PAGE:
The lion king

Mobile users harmed by poor network coverage and internet speed


Customers of mobile operators on Sunday raised allegations against operators, including being billed for no reason and providing poor internet speed and poor network coverage.

Customers filed complaints during an online public hearing on the country’s telecommunications services conducted by the Bangladesh Telecommunications Regulatory Commission that day.

BTRC President Shyam Sunder Sikder, Vice President Subrata Roy Maitra, Commissioners Md Mohiuddin Ahmed, Abu Syed Diljar Hussain and AKM Shahiduzzaman, among others, attended the hearing.

BTRC Director General Brigadier General Nasim Parvez, in his presentation on the complaints and customer observations that were placed during the previous public hearing and how it was conducted, said the commission received 25,095 complaints about the quality of service from customers between July 2019 and June 2021.

He also mentioned that telecom operators, on the commission’s instructions, had reduced the number of packages they offered to 235 in 2020 from 359.

During the public hearing, Banglalink subscriber Abdul Kayum said the telecom operator billed him Tk 55 in 2019 in three phases for subscribing to a service called Idea under the short code 9494.

“But, I had never subscribed to such a Banglalink service,” he said.

When he contacted customer service by phone and physically, and asked them to provide him with billing details, his efforts were in vain.

Later, Kayum served legal advice on the Banglalink general manager and the BTRC chairman, and then the operator returned the Tk 45 to him on the accused Tk 55.

He said the operator had not yet returned the remaining Tk 10 they charged him for nothing.

While sharing his personal experience, Kayum said the operator stole money from many people like him.

He asked, “Does the telecommunications regulator have any conclusions as to how much money Banglalink has stolen from customers in this way?” “

In response, Shyam Sunder Sikder said he would take this as a special case and look into the matter properly.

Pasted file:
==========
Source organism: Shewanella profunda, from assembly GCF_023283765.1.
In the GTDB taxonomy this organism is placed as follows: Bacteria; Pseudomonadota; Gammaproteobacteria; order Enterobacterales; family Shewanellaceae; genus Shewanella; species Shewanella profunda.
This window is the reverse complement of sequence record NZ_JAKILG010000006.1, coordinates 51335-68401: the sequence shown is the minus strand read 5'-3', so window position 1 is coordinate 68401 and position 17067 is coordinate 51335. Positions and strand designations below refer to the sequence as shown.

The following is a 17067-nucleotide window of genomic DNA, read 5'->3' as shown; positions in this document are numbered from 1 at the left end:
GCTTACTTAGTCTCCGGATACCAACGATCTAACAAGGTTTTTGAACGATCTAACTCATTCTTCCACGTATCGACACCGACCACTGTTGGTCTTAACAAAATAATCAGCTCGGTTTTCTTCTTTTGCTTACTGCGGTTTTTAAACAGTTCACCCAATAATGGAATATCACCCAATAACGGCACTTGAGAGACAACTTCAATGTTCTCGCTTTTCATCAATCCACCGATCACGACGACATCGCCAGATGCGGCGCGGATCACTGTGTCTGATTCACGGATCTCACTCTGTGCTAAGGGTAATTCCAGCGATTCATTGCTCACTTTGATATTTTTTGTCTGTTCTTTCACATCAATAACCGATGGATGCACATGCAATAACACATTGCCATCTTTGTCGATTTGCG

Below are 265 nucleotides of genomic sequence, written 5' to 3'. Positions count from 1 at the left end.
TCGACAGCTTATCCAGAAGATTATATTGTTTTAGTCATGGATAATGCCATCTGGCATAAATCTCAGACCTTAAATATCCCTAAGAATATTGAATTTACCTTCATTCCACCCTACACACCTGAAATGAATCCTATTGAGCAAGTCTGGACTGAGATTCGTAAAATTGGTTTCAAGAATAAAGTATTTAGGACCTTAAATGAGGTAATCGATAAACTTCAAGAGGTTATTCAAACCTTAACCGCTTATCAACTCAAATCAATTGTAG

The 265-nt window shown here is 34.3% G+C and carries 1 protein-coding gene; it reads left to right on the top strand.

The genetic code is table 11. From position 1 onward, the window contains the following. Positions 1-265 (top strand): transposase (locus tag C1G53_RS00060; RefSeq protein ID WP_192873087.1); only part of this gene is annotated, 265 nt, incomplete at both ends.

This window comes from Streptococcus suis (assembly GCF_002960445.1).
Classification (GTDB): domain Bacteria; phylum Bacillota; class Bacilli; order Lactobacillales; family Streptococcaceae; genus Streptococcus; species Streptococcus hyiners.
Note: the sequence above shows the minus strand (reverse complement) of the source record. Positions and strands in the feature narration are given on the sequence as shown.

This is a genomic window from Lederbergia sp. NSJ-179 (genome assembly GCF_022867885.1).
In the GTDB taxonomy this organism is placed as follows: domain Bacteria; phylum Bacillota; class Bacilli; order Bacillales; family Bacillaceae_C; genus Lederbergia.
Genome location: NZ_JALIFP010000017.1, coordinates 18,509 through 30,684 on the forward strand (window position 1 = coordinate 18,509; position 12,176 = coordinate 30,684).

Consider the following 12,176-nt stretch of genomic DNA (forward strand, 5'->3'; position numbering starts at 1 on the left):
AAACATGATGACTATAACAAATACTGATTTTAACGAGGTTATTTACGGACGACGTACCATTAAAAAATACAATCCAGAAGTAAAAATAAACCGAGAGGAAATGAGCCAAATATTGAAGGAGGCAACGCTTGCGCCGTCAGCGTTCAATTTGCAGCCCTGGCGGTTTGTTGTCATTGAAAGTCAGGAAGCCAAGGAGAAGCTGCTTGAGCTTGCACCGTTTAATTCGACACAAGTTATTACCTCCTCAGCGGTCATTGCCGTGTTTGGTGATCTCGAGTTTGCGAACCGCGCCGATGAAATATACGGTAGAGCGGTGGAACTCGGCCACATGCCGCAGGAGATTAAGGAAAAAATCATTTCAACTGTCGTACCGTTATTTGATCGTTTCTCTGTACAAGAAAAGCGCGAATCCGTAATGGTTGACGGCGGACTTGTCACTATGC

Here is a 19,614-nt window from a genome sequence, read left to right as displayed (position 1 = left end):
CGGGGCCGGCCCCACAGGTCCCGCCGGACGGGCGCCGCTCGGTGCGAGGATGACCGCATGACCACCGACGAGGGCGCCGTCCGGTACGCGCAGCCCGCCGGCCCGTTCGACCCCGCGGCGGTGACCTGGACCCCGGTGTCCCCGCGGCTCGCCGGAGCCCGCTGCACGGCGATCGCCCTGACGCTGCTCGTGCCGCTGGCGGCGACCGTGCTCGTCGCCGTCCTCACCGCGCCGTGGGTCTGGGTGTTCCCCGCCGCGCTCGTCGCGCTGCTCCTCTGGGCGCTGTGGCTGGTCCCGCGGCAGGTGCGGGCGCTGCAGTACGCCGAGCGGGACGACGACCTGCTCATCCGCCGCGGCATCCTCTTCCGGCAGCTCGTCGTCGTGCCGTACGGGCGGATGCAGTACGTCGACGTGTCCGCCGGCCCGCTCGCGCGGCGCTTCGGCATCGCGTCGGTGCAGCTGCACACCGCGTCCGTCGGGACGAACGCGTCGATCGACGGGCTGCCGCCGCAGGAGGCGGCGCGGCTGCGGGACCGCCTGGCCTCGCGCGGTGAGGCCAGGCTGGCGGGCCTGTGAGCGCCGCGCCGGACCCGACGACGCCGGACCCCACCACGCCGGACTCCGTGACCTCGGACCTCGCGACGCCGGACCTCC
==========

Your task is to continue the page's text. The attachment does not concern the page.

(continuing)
Sheikh Mohammad Niyamul Islam, a Grameenphone customer in Chandpur, said the telecom operator’s subscribers did not have a connection to the mobile network at home and had no recourse even after complaining to the competent authority.

“We only get the network connection on the road”,

he said.

He also mentioned that the ISPs in Chandpur were working as a union and this acted as a barrier to getting broadband internet service at competitive prices.

In response, BTRC director general Brigadier General Md Ehsanul Kabir said they would look into the issues, adding that regulatory action will be taken against those responsible if the allegations are proven.

Teletalk customer Shoriful Alam said public telecom operator Teletalk has provided poor service and even its third generation telecom service or 3G service has yet to reach many marginalized areas.

A second Teletalk subscriber, Monirul Islam, said that Tetelalk’s voice and data services were very poor in their community of Cumilla.

He asked why the telecom operator provided poor service when it was a state-owned company.

Shyam Sunder Sikder, in response to the question, said that the capital base of other private telecom operators is better than that of Teletalk and that this is a major difference between the operators.

He did however mention that the government had taken initiatives to strengthen its network and that Teletalk would implement a plan to launch 5G service by the end of this year.

Describing his suffering after using the mobile number portability service, Sayed Nazrul Islam, a Chattogram telecommunications subscriber, said that the technical difficulty in receiving his banking-related text messages after using the MNP service forced him to return to his former operator.

Responding to customer complaints about voice and internet services, BTRC director general Brigadier General Md Shahidul Alam said the commission had made efforts to allocate more spectrum to telecom operators as part of the process. of the BTRC’s decision to improve the quality of service.

He also informed that telecom operators have so far used 157 MHz spectrum to provide services to customers and that the commission has planned to increase spectrum allocation between telecom operators to 450 MHz so that they can provide satisfactory service to customers.


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